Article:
Petra, stricken, looks at her mother’s bruised and broken face and tells her, “You’re the most beautiful person I know.” Sorry, Petra: we beg to differ. But is Lydia Tár the worst person in the world? When Petra, at bedtime, asks her mother to hold her feet to help her sleep, Tár tenderly holds those little feet by the heels, and by now we know that Tár’s own Achilles’ heel is not love, exactly, or even desire, but rather a powerful pride. Where we can just about conceive of a millennial making up a mugging for the purposes of pity,9 Tár’s aim is to further demonstrate that she is an Art Monster, who refuses to commit to any arc of trauma. (“You should have seen the other guy,” she tells her orchestra.) Every generation has its fruitful and destructive narratives of self-fashioning. This Gen X commitment to emotional resilience has certainly had its utility—for slackers, we sure got a lot of work done!—but also its hidden costs. How much intimate damage was deflected or repressed when Miss Ciccone became Madonna? When Mr. Nelson became Prince? When Linda from Staten Island refashioned herself into the Cultural Luminary Lydia Tár?

I have this sense that every generation has about two or three great ideas and a dozen or so terrible ones. For example, Gen X nudged forward the good idea that men should be encouraged to be fully involved in the raising of their own children. Also: love is definitely love. We thought that artists (like Bach) were limited (like all humans), but that artworks themselves (like The Goldberg Variations) were limitless—sites of infinite play and boundless reinterpretation, belonging as much to their receivers as their creators. Believing this enabled many a voracious Art Monster to consume many an artwork—and to make a lot of art, too.10 But “no one should pay for anything on the Internet” needed a little more workshopping, and it turns out fame is not the answer to everything—saving the planet is.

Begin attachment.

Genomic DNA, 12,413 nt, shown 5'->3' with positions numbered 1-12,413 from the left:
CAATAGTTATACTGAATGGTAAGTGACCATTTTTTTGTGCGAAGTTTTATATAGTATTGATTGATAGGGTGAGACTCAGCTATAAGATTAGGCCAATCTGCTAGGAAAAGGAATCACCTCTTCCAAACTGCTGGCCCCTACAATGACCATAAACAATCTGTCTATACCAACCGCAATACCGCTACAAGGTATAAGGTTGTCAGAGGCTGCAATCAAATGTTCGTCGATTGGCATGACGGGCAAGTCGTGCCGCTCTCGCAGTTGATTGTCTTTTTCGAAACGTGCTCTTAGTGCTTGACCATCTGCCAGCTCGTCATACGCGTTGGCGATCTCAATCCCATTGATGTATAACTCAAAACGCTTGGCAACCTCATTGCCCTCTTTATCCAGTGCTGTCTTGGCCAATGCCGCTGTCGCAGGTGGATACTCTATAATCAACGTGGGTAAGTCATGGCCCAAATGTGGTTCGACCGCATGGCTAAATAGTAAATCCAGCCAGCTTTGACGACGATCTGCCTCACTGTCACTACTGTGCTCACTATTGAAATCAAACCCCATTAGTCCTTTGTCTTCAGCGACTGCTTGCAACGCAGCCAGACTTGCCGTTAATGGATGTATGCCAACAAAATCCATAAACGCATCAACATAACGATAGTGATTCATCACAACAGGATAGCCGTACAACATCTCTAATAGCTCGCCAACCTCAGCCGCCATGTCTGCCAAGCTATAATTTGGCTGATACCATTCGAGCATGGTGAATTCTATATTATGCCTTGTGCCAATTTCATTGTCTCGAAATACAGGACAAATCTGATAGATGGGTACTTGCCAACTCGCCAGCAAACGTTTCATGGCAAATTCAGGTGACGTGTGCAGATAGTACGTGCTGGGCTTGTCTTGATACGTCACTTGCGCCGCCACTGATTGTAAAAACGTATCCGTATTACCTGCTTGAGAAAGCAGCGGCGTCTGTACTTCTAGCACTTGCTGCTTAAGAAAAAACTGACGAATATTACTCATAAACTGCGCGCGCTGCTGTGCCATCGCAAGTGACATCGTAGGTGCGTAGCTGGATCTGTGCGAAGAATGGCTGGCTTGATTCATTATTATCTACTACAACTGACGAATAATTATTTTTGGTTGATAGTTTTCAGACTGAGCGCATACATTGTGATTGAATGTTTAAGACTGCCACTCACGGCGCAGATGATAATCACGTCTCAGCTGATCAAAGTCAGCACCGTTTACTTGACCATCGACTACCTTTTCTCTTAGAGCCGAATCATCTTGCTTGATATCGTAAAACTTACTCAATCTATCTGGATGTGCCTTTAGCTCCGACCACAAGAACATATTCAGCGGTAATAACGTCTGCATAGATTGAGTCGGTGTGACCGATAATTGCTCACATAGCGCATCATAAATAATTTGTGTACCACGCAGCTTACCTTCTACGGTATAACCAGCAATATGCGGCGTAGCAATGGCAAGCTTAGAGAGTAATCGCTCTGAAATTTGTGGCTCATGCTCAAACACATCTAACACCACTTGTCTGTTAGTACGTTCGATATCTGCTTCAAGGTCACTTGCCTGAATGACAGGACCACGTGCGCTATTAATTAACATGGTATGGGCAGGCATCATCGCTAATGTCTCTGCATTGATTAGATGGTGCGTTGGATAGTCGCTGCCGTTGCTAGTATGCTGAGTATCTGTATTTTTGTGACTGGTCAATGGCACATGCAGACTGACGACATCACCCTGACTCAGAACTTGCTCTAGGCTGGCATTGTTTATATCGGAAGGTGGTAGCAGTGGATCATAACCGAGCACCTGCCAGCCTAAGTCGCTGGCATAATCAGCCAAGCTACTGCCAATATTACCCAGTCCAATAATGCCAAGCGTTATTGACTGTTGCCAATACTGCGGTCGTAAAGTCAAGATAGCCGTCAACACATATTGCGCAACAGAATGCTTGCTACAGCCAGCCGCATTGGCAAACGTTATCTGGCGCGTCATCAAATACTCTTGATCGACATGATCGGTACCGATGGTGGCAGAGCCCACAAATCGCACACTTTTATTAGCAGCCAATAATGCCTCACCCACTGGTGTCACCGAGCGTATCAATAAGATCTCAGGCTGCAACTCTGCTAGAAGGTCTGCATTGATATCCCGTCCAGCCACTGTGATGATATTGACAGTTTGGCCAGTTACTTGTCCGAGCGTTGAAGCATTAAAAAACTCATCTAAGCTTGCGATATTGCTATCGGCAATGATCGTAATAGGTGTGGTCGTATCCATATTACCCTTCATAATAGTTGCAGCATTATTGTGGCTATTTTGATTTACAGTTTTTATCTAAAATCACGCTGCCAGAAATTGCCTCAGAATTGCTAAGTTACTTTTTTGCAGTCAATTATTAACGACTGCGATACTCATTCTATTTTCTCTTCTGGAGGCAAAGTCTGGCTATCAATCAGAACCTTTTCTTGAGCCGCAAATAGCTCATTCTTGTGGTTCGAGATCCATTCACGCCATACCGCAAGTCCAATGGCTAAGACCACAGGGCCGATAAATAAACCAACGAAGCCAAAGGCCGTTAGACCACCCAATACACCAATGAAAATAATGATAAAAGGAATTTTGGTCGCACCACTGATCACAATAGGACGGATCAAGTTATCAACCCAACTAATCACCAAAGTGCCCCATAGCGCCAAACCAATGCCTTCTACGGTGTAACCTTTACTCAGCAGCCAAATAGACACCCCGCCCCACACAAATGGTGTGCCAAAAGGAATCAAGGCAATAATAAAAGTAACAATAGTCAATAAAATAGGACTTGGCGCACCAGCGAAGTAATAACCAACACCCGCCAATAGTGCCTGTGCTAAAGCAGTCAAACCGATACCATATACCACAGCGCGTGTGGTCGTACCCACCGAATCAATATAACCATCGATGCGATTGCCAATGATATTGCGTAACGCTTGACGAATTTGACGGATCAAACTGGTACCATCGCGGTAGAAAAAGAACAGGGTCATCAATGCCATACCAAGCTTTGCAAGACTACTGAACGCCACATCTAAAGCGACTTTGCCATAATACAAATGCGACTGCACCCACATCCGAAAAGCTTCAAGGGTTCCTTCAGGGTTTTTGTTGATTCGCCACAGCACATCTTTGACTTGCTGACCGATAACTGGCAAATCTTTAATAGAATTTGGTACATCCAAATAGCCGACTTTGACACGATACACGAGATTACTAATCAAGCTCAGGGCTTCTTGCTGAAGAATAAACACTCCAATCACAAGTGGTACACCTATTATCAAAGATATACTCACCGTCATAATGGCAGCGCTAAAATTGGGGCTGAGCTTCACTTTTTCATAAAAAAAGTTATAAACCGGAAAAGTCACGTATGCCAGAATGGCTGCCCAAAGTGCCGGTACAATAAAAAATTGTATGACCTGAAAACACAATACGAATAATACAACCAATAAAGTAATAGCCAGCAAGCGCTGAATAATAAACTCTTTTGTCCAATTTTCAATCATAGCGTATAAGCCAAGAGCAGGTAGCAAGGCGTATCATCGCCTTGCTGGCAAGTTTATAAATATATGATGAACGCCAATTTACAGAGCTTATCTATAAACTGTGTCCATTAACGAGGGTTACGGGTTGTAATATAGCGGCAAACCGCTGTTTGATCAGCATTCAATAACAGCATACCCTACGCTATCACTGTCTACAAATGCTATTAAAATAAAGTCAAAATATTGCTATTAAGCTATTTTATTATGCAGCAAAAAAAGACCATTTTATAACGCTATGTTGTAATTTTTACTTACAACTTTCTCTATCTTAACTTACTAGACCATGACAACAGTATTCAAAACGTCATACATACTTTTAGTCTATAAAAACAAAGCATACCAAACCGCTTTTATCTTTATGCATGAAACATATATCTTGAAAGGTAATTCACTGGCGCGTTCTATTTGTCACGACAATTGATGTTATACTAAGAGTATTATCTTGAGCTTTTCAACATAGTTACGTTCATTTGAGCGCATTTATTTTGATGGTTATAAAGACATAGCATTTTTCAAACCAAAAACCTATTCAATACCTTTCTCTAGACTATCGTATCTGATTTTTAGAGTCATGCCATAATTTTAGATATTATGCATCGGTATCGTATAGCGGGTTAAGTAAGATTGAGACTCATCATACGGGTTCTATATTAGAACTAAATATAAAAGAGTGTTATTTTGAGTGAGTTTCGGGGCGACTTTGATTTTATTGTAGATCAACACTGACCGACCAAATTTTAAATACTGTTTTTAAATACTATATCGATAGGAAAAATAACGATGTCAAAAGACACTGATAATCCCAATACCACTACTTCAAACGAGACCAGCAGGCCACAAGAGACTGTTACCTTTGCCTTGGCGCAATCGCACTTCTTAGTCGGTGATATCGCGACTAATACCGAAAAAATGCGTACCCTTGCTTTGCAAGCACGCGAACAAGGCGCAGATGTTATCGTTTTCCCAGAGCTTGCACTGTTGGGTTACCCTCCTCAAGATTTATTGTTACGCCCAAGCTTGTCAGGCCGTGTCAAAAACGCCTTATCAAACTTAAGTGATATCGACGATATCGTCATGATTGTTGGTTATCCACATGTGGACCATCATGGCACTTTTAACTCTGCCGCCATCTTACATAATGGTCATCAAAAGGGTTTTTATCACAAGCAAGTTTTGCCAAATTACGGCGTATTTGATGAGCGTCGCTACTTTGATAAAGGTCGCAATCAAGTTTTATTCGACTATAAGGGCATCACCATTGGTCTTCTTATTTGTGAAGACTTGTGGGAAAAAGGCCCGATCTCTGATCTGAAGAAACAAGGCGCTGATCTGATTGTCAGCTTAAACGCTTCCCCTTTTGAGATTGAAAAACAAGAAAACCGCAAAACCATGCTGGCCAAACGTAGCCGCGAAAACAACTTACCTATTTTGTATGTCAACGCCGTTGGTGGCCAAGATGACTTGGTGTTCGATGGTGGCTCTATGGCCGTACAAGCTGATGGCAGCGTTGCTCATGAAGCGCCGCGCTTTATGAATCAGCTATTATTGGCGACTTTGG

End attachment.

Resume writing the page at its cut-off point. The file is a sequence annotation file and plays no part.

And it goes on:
Some generational realizations are world-changing and permanent. They become almost universally accepted and are enshrined in law and custom.11 Others get similarly enshrined but are everywhere ignored.12 Rightly proud is the generation that manages to get its ethics enshrined in law. (Although history demonstrates that one generation alone is rarely enough to achieve this kind of truly radical change. Generational cooperation across time is crucial.)

There is presently no law that states, “No middle-aged person should use any young adult as an instrument or tool, sexually or otherwise.” But as an ethical imperative this is one of the very good ideas of the present generation, and it would be a good thing, ethically speaking, if Tár adhered to it. (But it would make for a much less interesting film.) Instead, she persists. Suffering from injuries incurred during the “attack,” Tár goes to the doctor and gets a diagnosis she mishears as nostalgia aesthetica. (The actual diagnosis is notalgia paresthetica.) Gen X suffers from aesthetic nostalgia, yes, which itself has its uses and abuses. On the plus side, it sometimes enables us to make beguiling movies like Tár that allude to Tarkovsky. On the negative side of the ledger, we have often been so concerned with aesthetics to the exclusion of all else that we are liable to confuse aesthetic failures (making bad art) or reputational damage (in the cultural field) with death itself.

So it goes with Tár. She is more concerned with the death of her own reputation than with any possible part she might have played in the death of Krista. Her self-love is malignant—catastrophic. But because this is a midlife crisis, she doesn’t change course, and even as her connection with Krista becomes publicly known—and the storm of reputational death engulfs her—she makes an ill-advised trip to New York to give a talk, taking Olga with her. For her own part, Olga meets a cute, age-appropriate guy at Tár’s event and goes out for the evening with him. (The fact that Olga remains completely unaware of Tár’s sexual interest in her provides the few moments of comic relief in this film.) Tár is left in her fancy hotel, alone. Midlife crises are nothing if not delusional. After which Tár has nowhere to go but back in time, to her childhood home on Staten Island. We find her in her old bedroom, feeling sorry for herself, watching VHS tapes of Leonard Bernstein (Greatest Generation) talking ecstatically of music: “There’s no limit to the different kinds of feelings music can make you have! And some of those feelings are so special, and so deep, that they can’t even be described in words.”